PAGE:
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Court allows AIG to sue Bank of America for fraud

Bank of America has been trying to rid itself of numerous legal claims from investors.

STAN HONDA/AFP/Getty Images/File

Bank of America has been trying to rid itself of numerous legal claims from investors.

NEW YORK — A California judge has opened the door for the American International Group to pursue a fraud claim of more than $7 billion against Bank of America for losses it suffered on mortgage securities sold under duress after the US government rescued AIG in 2008.

The ruling, issued late Monday, is a setback for Bank of America, which has been trying to rid itself of numerous legal claims from investors who bought mortgage securities issued by the bank’s Countrywide Financial and Merrill Lynch units.

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In the California case, in which AIG, the giant insurance company, sued Bank of America over fraudulent mortgage securities, the bank had argued that AIG had no standing to sue because it had transferred that right when it sold the instruments to the Federal Reserve Bank of New York in the fall of 2008.

Mariana R. Pfaelzer, a federal judge in the central district of California, disagreed. She sided with AIG in a ruling that also raised questions about the role of the New York Fed in the wake of its efforts to contain the huge damage from the financial crisis that erupted when Lehman Bros. was forced into bankruptcy in September 2008.

AIG said in a statement, ‘‘As a result of the court’s decision, AIG is able to pursue its full damages claim against Bank of America.’’

Asked to comment on the judge’s decision, Lawrence Grayson, a spokesman for Bank of America, said the court ruling allowed it to ‘‘pursue additional discovery before the matter is fully decided.’’ He said the bank believes it has strong defenses to AIG’s accusations.

New York Fed officials, testifying earlier on behalf of Bank of America, maintained that they had intended to receive the rights to bring fraud claims related to the mortgage securities purchased by Maiden Lane II, the investment vehicle set up to complete the AIG bailout.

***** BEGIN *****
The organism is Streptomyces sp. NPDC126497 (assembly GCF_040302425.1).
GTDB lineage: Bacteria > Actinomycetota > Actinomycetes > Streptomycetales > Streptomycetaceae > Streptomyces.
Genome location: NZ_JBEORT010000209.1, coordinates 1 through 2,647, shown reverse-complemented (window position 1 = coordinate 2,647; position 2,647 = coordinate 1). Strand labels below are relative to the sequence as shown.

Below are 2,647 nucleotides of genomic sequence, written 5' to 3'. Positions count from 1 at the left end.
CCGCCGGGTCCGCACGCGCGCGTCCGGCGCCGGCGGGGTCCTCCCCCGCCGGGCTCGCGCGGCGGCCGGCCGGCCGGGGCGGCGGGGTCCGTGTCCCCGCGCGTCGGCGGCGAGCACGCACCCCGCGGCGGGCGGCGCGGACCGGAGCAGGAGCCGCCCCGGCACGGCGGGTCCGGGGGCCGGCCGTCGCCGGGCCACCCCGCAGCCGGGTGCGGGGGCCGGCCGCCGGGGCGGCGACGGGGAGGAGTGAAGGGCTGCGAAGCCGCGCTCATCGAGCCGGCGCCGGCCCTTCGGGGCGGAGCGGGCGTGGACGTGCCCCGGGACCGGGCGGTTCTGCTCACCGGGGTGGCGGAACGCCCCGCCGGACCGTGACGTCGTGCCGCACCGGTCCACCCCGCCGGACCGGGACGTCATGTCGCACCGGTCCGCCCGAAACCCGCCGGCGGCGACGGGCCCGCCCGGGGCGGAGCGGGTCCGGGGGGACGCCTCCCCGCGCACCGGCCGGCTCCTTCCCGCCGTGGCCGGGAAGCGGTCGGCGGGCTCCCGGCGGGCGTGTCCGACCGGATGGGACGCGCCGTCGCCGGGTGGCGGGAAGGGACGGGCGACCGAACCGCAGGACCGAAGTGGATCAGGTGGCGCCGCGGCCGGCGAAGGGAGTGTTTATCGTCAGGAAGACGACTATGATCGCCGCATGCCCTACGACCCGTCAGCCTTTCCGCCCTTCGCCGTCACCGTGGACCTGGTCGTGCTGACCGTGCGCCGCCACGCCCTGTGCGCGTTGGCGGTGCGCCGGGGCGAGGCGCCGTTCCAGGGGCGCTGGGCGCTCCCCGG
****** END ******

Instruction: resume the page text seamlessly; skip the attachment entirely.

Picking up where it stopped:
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In depositions in March, however, Fed officials could produce no evidence that the fraud claims had been specifically transferred under the deal, as required under New York law.

Pfaelzer wrote: ‘‘To the extent that the Federal Reserve Bank of New York intended for Maiden Lane II to acquire these claims, its intentions were not expressed to AIG.’’

A spokesman for the New York Fed declined to comment on the ruling. Previously, the New York Fed said it had agreed to testify in the case because doing so helped it obtain the best possible settlement for Maiden Lane II.

While Pfaelzer’s ruling added to the legal claims faced by Bank of America, it emerged after the bank successfully disposed of several others.

On Monday, in the latest such effort, the bank agreed to pay $1.7 billion to settle a long-running dispute with MBIA, a mortgage bond insurer.

The bank could erase another claim on May 30 if a judge in New York state court allows an $8.5 billion settlement struck between Countrywide and a group of big investors in 2011 to be completed. Investors objecting to the deal say the amount of the settlement is insufficient.

The California judge’s finding that AIG has standing to sue Bank of America may also be bad news for other banks that sold troubled mortgage securities to the insurer.

AIG has not yet sued other institutions related to the securities that went into Maiden Lane II; at least $11 billion in losses involve other banks.

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